Childbirth is a biopsychosocial process - a physiological process, but one which is always socially and culturally shaped and managed, and which forms a major social and emotional event in the lives of individual women, families and communities.
From this perspective, we examine changes in midwifery that have occurred historically and in recent years in response to social and cultural influences and changes, in the UK and internationally. These include policy directions, the formal or professional status of midwifery and the social and cultural contexts in which midwives work to support women in pregnancy, birth and the transition to parenthood.
Who is it for?
This course is suitable for midwives with practice experience from a range of nationalities and cultures – and may also be of interest to non-midwives with an interest in midwifery or childbirth and maternity care, from a historical, anthropological or sociological perspective.
The total learning hours for this course are 150, which includes 30 hours of scheduled sessions, two hours of individual tutorial time and 118 hours of independent study.
Please see course timetable for more details.
Oct: Wednesday 5, 12, 19 and 26 October 2022
Nov: Wednesday 2, 9, 16, 23 and 30 November 2022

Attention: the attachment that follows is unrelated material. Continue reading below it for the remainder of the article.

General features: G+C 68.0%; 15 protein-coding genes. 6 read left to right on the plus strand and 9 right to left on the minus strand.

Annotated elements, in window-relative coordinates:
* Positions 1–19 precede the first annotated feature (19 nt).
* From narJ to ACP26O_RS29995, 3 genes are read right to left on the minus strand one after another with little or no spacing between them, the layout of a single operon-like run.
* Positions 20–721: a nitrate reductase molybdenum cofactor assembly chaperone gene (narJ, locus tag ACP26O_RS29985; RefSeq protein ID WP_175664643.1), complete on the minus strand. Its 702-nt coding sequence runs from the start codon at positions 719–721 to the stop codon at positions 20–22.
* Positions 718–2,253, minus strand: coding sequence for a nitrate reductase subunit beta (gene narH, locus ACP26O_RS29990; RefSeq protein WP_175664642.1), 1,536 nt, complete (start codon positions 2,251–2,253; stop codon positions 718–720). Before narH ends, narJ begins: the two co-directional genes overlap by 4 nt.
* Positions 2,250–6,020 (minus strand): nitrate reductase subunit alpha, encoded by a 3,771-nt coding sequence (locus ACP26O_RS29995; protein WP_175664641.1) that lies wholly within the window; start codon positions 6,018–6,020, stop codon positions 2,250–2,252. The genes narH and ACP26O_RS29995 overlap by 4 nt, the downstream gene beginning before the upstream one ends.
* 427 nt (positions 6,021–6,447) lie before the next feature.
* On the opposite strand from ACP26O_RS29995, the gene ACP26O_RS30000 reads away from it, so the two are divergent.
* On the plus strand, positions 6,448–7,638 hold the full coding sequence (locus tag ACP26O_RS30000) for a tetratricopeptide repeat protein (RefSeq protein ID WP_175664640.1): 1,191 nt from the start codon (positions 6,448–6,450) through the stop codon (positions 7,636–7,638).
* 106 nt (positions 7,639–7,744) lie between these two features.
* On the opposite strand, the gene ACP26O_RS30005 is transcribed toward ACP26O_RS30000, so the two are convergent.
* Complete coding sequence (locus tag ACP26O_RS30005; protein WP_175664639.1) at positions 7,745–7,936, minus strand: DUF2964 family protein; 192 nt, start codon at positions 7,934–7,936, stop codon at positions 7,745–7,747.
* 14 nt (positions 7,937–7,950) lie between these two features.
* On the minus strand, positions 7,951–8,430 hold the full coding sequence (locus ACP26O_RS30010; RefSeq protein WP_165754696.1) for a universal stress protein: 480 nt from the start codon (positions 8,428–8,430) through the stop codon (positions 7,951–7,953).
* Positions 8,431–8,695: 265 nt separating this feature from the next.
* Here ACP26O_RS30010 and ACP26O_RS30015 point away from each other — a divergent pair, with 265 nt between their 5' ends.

Dec: Wednesday 7 and 14 December 2022
Tutor: Christine McCourt Christine.email@example.com
By participating in this course, you will hone your skills in critical analysis and discussion of your own experience of midwifery and maternity care, as well as wider issues relating to policy, practice and the status of the midwifery profession.
This courseis worth 15 academic credits at QAA Level 7.
This short course module is designed to be flexible in allowing you to study and reach your goals at your own pace. Our health CPD courses are credit-bearing modules that contribute to a University degree or award.
Transfer course credits towards postgraduate taught degree
As a health care professional, once you've completed this course you could offset 15 credits as part of a postgraduate programme, continuing your study with further modules to make up a Postgraduate Certificate (PGCert) 60 credits, Postgraduate Diploma (PGDip) 120 credits or Master of Science (MSc) 180 credits qualification (all credits must be awarded within five years of study commencing).
This course is worth 15 credits
This course can be used a module, contributing to a University degree or award.
Find a list of degrees this module can contribute towards: